While financial service providers need rating models and stochastic evaluation methods, in large corporations, for example, strategic early education (recognizing and analyzing weak signals) is the focus of methodological work. There are also business or economists, whose know-how is particularly in demand for the qualitative implementation of risk management. According to experts, it is helpful to gain experience in an operational company unit.

The business magazine “Florida Trend” once described what constitutes risk management as “measure, weigh, count”. This is perhaps the lowest common denominator among risk managers, who must first identify and analyze risks. Ergo, a healthy dose of mathematical knowledge is required in the profession of risk manager.

Listen, understand, recommend

In addition to professional and analytical skills, risk managers have to be good communicators, true to the old adage: good communication starts at home. Because basically they are warner and supporter at the same time. In this sense, it is important not to be a yes-man. That means questioning plans and decisions internally again and again and addressing risks and opportunities neutrally. With this approach, risk managers like to find themselves caught between all stools. In other words, they need a “thick skin” in order to assert themselves against resistance, reservations or “siege mentalities” of individual departments. Conversely, this requires an overarching way of thinking in terms of the overall organization. For this, cooperation with all management and employee levels is essential – from top management to employees in all departments.

The crux of the matter: In many cases, it is primarily the failure of communication that leads to the worst-case scenario. “Especially undesirable developments that are recognized by risk management do not reach the management level of the company in the required preparation and traceability”, Jan SCurve Solutions explains a frequently encountered grievance in organizations. And he adds: “There is a lack of adequate countermeasures and, above all, there is a lack of concrete implementation. But it is precisely quick and well-considered action that is important.” The media provide current examples of risk management failure almost every day. Be it data scandals and hacker attacks in the course of cyber war, compliance violations by top managers or non-existent crisis communication in the event of disasters. The consequences for companies are immense, deficits in the area of ​​soft skills are an anchor point for advocating better quality training for risk managers. For potential risk managers, this means that, in addition to well-developed professional skills (for example in stochastic modeling or the analysis of macroeconomic trends), they must have social and communication skills. It is precisely these characteristics that are important in order to win over all employees of a company for better risk management (keyword: awareness).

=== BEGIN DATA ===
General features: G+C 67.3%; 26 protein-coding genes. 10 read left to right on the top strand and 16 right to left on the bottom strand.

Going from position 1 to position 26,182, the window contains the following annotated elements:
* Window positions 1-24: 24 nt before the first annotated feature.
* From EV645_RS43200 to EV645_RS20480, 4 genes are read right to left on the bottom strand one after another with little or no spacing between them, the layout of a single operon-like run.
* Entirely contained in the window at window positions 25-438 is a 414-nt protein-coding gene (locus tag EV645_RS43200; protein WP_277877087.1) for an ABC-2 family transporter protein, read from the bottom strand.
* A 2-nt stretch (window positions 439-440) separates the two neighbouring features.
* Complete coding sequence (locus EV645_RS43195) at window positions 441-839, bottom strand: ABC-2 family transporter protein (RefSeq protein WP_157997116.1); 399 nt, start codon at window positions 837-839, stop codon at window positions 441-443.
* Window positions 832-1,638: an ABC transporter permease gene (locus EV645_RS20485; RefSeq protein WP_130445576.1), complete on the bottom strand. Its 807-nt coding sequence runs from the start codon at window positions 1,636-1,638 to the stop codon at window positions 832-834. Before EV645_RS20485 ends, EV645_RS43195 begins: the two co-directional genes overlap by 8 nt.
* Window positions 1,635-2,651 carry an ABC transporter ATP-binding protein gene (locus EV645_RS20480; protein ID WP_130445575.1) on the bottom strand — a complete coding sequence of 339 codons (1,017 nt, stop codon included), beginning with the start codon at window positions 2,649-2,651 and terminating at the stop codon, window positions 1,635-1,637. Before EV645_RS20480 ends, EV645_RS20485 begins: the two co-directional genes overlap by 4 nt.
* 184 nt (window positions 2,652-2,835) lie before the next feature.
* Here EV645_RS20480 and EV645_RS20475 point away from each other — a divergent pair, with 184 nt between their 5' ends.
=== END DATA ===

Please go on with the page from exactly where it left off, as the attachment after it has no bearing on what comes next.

A look at the further education map

With all training and further education opportunities, it is fundamental that prospective risk managers develop a clear understanding of comprehensive risk management that creates added value. That means transferring the sometimes-brittle theory to the practical world. This works best with practical and case studies. A decisive factor for Risk Manager sCurve Solution, because the mere collection of detailed knowledge or isolated solutions does not lead to the goal of solid risk management. Accordingly, it is about the big picture: “Teaching the use of quantitative methods without classifying them in the overall context of the respective situation and organization is not expedient,” sCurve Solution is certain.

In the US, the topic has been gaining increasing popularity over the past few years. Mention should be made here of the advanced training program for Enterprise Risk Manager. In addition, there are traditionally developed programs in the banking environment, such as at the Florida School of Finance and Management in cooperation with the Institute for Risk Management and Regulation (FIRM).